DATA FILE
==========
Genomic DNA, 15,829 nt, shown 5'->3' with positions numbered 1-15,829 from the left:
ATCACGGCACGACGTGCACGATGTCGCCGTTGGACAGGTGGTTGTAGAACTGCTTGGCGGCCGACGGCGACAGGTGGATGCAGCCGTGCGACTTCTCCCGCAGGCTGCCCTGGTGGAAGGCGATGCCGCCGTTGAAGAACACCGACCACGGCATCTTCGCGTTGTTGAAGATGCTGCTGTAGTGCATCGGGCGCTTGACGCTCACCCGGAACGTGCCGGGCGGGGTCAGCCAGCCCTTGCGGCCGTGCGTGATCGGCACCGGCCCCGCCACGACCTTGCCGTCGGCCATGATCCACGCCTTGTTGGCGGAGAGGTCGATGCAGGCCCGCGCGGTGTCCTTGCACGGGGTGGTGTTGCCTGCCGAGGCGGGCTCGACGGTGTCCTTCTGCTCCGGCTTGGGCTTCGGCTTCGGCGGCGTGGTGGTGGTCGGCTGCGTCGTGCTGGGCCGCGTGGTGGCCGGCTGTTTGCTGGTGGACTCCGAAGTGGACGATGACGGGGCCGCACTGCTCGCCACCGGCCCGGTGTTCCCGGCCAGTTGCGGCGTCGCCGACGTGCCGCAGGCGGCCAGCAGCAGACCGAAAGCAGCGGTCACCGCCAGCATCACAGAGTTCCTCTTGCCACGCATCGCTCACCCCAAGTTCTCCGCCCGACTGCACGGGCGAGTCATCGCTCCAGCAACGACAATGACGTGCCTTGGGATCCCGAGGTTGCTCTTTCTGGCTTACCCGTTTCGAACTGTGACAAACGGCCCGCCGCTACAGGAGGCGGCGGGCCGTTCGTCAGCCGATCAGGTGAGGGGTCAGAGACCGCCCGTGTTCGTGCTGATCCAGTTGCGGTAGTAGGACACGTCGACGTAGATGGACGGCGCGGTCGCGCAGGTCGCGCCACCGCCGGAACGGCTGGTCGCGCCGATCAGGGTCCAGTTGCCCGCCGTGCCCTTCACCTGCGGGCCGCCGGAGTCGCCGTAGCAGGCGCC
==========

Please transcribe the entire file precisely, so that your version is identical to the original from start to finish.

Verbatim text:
Genomic DNA, 15,829 nt, shown 5'->3' with positions numbered 1-15,829 from the left:
ATCACGGCACGACGTGCACGATGTCGCCGTTGGACAGGTGGTTGTAGAACTGCTTGGCGGCCGACGGCGACAGGTGGATGCAGCCGTGCGACTTCTCCCGCAGGCTGCCCTGGTGGAAGGCGATGCCGCCGTTGAAGAACACCGACCACGGCATCTTCGCGTTGTTGAAGATGCTGCTGTAGTGCATCGGGCGCTTGACGCTCACCCGGAACGTGCCGGGCGGGGTCAGCCAGCCCTTGCGGCCGTGCGTGATCGGCACCGGCCCCGCCACGACCTTGCCGTCGGCCATGATCCACGCCTTGTTGGCGGAGAGGTCGATGCAGGCCCGCGCGGTGTCCTTGCACGGGGTGGTGTTGCCTGCCGAGGCGGGCTCGACGGTGTCCTTCTGCTCCGGCTTGGGCTTCGGCTTCGGCGGCGTGGTGGTGGTCGGCTGCGTCGTGCTGGGCCGCGTGGTGGCCGGCTGTTTGCTGGTGGACTCCGAAGTGGACGATGACGGGGCCGCACTGCTCGCCACCGGCCCGGTGTTCCCGGCCAGTTGCGGCGTCGCCGACGTGCCGCAGGCGGCCAGCAGCAGACCGAAAGCAGCGGTCACCGCCAGCATCACAGAGTTCCTCTTGCCACGCATCGCTCACCCCAAGTTCTCCGCCCGACTGCACGGGCGAGTCATCGCTCCAGCAACGACAATGACGTGCCTTGGGATCCCGAGGTTGCTCTTTCTGGCTTACCCGTTTCGAACTGTGACAAACGGCCCGCCGCTACAGGAGGCGGCGGGCCGTTCGTCAGCCGATCAGGTGAGGGGTCAGAGACCGCCCGTGTTCGTGCTGATCCAGTTGCGGTAGTAGGACACGTCGACGTAGATGGACGGCGCGGTCGCGCAGGTCGCGCCACCGCCGGAACGGCTGGTCGCGCCGATCAGGGTCCAGTTGCCCGCCGTGCCCTTCACCTGCGGGCCGCCGGAGTCGCCGTAGCAGGCGCC